US Announces Diplomatic Boycott of 2022 Beijing Winter Olympics
6th December 2021
Last modified on January 25th, 2022
American athletes will be competing but no official delegation will be sent to the Winter Games because of concerns about China’s human rights record. The UK is considering its position.
President Biden said last month that he was considering the USA’s position as we reported on PlanetSKI.
Now the administration has taken its decision.
The White House said it would not contribute to the “fanfare” of the Olympics.
“US diplomatic or official representation would treat these games as business as usual in the face of the PRC’s [People’s Republic of China] egregious human rights abuses and atrocities in Xinjiang,” a spokesperson said.
“We simply can’t do that.”
China has previously said it will take “resolute counter-measures” in the event of a boycott.
It remains to be seen what this may or may not be.
“The US just wants to politicize sports, create divisions and provoke confrontation,” said a statement by the Spokesperson of the Chinese Mission to the United Nations.
“The success of the Games does not rely on the attendance of a handful of countries’ government officials.”
The Beijing Games are due to take place from 4th to 20th February 2022 with the Paralympics from 4th to 13th March.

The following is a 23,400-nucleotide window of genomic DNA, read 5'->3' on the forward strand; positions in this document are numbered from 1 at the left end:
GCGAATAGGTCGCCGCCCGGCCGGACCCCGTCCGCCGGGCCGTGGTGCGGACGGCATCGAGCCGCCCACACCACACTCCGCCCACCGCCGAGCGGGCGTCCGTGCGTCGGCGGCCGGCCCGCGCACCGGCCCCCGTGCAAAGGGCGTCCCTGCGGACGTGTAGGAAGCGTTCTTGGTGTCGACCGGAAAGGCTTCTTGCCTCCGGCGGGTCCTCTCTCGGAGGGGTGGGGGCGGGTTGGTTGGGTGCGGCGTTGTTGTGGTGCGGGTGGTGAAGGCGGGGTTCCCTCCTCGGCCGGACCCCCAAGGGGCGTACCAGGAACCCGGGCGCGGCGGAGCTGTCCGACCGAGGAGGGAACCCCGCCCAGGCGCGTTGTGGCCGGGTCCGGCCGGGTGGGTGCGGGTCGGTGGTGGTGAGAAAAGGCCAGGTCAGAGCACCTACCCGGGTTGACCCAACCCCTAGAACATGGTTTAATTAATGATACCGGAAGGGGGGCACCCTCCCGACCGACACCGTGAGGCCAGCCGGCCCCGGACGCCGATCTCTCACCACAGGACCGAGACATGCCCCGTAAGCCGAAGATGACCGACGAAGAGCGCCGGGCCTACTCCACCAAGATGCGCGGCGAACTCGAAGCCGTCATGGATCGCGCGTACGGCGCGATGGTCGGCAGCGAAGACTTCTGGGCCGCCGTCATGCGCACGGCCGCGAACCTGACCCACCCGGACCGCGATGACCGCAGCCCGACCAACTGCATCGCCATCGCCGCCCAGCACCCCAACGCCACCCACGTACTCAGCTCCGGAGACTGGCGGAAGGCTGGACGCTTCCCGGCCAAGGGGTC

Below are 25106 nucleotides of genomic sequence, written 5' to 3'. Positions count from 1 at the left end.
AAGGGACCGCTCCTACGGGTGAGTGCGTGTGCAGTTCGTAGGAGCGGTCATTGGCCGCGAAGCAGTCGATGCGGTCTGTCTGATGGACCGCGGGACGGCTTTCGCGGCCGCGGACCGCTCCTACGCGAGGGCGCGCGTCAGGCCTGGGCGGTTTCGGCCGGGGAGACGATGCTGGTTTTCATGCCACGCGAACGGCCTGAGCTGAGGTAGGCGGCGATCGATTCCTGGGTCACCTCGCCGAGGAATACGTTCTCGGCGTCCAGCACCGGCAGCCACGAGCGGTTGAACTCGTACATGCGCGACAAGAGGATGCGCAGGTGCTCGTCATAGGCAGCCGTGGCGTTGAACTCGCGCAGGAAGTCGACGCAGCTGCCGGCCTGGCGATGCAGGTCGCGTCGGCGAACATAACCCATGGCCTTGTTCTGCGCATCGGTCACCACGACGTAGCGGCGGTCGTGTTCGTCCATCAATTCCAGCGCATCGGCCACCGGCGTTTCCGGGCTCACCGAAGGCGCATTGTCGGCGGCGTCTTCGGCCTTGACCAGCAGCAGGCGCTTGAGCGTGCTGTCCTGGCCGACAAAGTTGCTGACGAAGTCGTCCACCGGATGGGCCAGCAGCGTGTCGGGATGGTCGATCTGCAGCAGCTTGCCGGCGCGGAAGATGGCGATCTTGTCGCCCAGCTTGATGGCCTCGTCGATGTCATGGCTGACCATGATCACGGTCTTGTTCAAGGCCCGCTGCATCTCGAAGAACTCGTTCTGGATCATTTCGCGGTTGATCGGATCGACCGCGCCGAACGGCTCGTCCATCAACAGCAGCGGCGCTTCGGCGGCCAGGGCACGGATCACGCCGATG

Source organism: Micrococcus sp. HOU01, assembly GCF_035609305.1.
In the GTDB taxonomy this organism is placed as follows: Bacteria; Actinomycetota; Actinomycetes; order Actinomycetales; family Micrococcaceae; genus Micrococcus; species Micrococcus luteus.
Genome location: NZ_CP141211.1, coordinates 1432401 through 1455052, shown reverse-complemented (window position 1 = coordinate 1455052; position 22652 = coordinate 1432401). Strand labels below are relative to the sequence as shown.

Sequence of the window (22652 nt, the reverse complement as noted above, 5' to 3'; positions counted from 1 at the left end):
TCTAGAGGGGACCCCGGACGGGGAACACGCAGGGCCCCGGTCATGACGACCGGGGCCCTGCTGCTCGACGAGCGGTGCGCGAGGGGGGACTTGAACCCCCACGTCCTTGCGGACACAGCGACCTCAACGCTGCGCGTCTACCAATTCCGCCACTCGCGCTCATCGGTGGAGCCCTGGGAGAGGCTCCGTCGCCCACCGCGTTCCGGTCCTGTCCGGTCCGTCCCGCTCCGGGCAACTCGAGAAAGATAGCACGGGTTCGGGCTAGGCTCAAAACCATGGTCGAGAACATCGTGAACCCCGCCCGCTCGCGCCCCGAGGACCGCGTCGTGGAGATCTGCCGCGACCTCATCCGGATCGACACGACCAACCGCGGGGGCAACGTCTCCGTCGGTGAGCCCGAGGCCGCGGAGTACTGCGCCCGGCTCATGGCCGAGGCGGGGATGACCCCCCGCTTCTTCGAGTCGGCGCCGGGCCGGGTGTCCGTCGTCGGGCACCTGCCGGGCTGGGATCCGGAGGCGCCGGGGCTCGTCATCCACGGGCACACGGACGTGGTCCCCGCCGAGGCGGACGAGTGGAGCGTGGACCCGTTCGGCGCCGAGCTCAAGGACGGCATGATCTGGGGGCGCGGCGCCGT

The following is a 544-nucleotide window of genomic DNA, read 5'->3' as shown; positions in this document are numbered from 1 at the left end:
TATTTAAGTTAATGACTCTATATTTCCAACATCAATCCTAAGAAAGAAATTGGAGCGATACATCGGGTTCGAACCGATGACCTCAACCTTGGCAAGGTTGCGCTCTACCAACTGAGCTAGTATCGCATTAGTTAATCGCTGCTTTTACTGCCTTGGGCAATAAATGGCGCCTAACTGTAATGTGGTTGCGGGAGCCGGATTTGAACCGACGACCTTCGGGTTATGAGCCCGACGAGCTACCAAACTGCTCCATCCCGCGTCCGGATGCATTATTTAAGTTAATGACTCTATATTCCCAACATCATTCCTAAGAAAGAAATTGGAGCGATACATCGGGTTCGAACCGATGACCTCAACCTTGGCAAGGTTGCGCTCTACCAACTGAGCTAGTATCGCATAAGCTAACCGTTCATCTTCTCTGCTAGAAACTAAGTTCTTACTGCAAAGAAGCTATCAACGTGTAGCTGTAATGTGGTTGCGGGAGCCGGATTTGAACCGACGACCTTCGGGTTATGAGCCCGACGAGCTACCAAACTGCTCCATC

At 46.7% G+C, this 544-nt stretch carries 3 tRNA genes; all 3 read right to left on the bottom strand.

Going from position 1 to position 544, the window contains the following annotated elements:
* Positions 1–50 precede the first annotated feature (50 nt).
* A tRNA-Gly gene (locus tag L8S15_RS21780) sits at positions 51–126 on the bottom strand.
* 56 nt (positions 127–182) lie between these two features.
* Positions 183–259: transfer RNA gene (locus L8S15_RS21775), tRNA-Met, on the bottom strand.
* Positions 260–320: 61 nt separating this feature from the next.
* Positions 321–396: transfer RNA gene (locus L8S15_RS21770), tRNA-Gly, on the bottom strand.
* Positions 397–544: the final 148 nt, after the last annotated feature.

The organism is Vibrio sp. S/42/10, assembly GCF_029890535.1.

“For heads of state to go to China in light of a genocide that is ongoing – while you’re sitting there in your seat – really begs the question, what moral authority do you have to speak again about human rights any place in the world?” said the speaker of the US House of Representatives, Nancy Pelosi, at an earlier Congressional hearing.
At the same hearing, the Republican Chris Smith said corporate sponsors should be held to account by being forced to testify in Congress.
Democrat Jim McGovern said the Games should be postponed to give the International Olympic Committee time to find a replacement.
I applaud President Biden’s strong leadership in announcing that there will be no official U.S. diplomatic presence at the 2022 Winter Olympics.
— Nancy Pelosi (@SpeakerPelosi) December 6, 2021
The calls for a boycott cited repression by the Chinese government against Uyghur Muslims and minorities in Tibet and the clampdown on democracy in Hong Kong.
In the UK the former Conservative Party leader, Sir Iain Duncan Smith, has called for a boycott.
He is among the co-chairs of the Inter-Parliamentary Alliance on China, with politicians from 16 countries and two representatives from the European Parliament.
He has accused China of being “dictatorial, aggressive and intolerant”.
In March, he was one of five MPs on whom China imposed sanctions for spreading ‘lies and disinformation’.
Sir Iain responded by saying he would wear the sanctions as a badge of honour.
The UK is currently reviewing its stance with the Foreign, Commonwealth and Development Office recently saying “no decisions have yet been made”.
According to The Times newspaper the Foreign Secretary, Liz Truss, supports a move similar to US decision.
“Active discussion” is being held at Government level, it recently reported.
It also claimed Boris Johnson is less enthusiastic about any boycott.
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The International Olympic Committee has always said it remains neutral and will not get involved in politics.
China denies it is guilty of human rights abuses.